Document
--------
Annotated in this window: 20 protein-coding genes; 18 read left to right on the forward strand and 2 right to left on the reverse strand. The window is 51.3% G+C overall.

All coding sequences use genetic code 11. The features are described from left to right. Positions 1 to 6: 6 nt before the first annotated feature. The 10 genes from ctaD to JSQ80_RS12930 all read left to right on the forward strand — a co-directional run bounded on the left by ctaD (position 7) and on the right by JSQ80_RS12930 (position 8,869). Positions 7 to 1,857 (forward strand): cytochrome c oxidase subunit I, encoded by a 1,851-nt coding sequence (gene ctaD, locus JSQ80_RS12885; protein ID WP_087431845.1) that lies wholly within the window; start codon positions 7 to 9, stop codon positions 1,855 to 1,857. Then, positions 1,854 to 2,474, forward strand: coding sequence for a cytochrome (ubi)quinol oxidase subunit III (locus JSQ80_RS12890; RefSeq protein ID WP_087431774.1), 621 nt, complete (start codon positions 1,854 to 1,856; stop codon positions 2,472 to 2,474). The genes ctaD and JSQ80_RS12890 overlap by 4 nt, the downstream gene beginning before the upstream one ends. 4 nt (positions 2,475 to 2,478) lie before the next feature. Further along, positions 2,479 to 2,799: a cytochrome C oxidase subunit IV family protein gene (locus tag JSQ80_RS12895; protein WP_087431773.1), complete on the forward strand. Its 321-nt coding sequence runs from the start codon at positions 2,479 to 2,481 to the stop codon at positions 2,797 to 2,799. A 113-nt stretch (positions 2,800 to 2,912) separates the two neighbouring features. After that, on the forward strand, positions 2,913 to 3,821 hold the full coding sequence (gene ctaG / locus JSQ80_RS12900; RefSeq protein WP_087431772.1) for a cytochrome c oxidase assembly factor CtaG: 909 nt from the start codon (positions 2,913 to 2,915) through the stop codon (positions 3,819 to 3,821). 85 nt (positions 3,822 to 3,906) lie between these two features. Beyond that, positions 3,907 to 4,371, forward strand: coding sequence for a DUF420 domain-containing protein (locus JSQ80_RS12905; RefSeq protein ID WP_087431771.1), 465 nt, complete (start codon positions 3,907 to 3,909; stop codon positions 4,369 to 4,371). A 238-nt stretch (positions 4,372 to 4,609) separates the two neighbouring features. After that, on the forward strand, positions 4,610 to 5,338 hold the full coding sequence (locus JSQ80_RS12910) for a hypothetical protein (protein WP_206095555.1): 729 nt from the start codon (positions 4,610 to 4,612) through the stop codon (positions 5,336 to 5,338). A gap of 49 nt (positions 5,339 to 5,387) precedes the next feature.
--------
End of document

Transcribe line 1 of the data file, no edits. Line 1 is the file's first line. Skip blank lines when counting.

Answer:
Annotated in this window: 20 protein-coding genes; 18 read left to right on the forward strand and 2 right to left on the reverse strand. The window is 51.3% G+C overall.